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My first time experiencing the ‘underground’ art scene

My first time experiencing the ‘underground’ art scene

By Camille Fernandez

There’s little that I know about shopping compound Makati Cinema Square except that it’s old, and by old I mean really old. When I asked my dad if he knew the place that I’d be going to for the first time, he scoffed and deadpanned that the mall was older than me. He didn’t exactly answer my question, but I knew from his tone that he must’ve been there many times in his youth. 

At first glance, you wouldn’t expect the old shopping center to be the home of an art gallery. You can tell that not much has changed since the mall was built in the ‘80s, but I wasn’t bothered by it. I did my research on the place and I wasn’t going to go in blind. Despite its old age, the shopping center is known to have plenty of hidden gems and one of them is an art gallery called Underground.

Nestled in a quiet corner of the second floor of the mall, it’s ironic considering that the name of the place is “Underground,” but the origin of the name is far from its literal meaning. Instead it alludes to something more rebellious. And just like its name, the gallery plays host to works that are unapologetically avant-garde and extraordinary; here, it’s a guarantee that you’ll find something that will raise an eyebrow or two.

Today, I am here for a three-part exhibit: Cut. Paste. Repeat, Other Than and Drawing Show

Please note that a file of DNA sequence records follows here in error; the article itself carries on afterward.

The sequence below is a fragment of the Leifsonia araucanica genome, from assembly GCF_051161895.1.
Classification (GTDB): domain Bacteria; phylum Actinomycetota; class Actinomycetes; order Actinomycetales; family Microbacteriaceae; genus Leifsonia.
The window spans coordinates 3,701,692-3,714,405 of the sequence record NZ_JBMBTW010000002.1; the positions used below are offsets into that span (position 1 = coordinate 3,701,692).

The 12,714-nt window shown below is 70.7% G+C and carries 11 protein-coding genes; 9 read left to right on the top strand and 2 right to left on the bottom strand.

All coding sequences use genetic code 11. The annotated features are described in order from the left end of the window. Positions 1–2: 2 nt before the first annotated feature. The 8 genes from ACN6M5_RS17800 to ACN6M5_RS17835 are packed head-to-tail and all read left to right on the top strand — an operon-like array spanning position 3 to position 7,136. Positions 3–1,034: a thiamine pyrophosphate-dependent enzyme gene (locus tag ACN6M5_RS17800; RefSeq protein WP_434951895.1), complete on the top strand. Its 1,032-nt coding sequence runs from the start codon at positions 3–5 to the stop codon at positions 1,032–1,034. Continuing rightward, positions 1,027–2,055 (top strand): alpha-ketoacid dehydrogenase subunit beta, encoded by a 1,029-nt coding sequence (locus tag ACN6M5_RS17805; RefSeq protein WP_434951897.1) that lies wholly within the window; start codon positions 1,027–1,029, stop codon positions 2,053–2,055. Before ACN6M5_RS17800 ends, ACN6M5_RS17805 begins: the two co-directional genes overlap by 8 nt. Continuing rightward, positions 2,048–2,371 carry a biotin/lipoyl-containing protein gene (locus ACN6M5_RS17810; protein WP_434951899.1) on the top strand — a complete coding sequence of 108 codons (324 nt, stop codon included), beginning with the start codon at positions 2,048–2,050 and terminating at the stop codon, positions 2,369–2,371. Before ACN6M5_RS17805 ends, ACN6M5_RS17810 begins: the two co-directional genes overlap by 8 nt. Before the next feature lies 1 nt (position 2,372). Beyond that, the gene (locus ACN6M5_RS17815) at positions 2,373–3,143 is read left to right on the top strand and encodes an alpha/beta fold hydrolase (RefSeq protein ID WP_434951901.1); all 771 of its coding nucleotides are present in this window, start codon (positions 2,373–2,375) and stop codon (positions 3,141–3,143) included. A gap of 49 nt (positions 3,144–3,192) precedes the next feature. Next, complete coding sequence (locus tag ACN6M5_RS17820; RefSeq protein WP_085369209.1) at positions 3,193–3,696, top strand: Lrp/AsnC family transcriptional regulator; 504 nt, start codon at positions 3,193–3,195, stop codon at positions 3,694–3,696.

As I pass through the glass doors, the bustling energy of the shopping center and the booming of Filipino power ballads playing in the background no longer mattered. No matter what gallery you enter, going in will be like entering hallowed ground. Once you enter, nothing else matters, just the art displayed and going to this particular gallery was certainly no exception.

The first of the shows that I found here was Jonathan Ching’s Cut. Paste. Repeat. A fitting title considering that the entire collection features collages.  Each piece is made of old book pages, magazine pages, cardboard, and tinfoil, that were cut up and pasted onto clean sheets of bond paper. No two look alike, but what they all have in common is that each one looks like an abstract painting. 

I step into next hall and I find MM Yu’s collection entitled Other Than. Her show features a series of vibrantly colored triangular paintings that are arranged in such a way to create different shapes. The way the paintings were arranged within the gallery reminded me of tangram puzzles— a game in which the player is given a set of shapes that they would have to arrange in such a way to create new figures. Of all the shows that were available, I found this one the most playful due to how colorful the works were.

Just across these two exhibits in a different glassed room is a group show called Drawing Show featuring artists Brisa Amir, Vic Balanon, Elmer Borlongan, Nice Buenaventura, Nicole Coson, Lara de los Reyes, Ian Fabro, Jem Magbanua, Kat Ortiz, Michelle Perez, Mona Santos, Soler Santos, Sidney Valdez, Alvin Zafra, Cos Zicarelli, and Raj Zulueta. As you can tell from the title itself, most of the art showcased here were drawings, and each had their own twist. I found one piece here especially groundbreaking: Lara De los Reyes’ “Actos de Desagrovio.” It’s a embroidered drawing that I’m pretty sure is made out of hair.

To be honest I didn’t know what to expect once I set foot into Makati Cinema Square, but I was pleasantly surprised. I firmly believe that this is a place that I will visit again now that I know that there is a piece of the art world hiding in plain sight.

Cut. Paste. Repeat, Other Than and Drawing Show will be on until July 22 at Underground Gallery inside the 2nd floor of Makati Cinema Square along 2130 Don Chino Roces Ave, Pio Del Pilar, Makati City.

Photos by Emma Noelle


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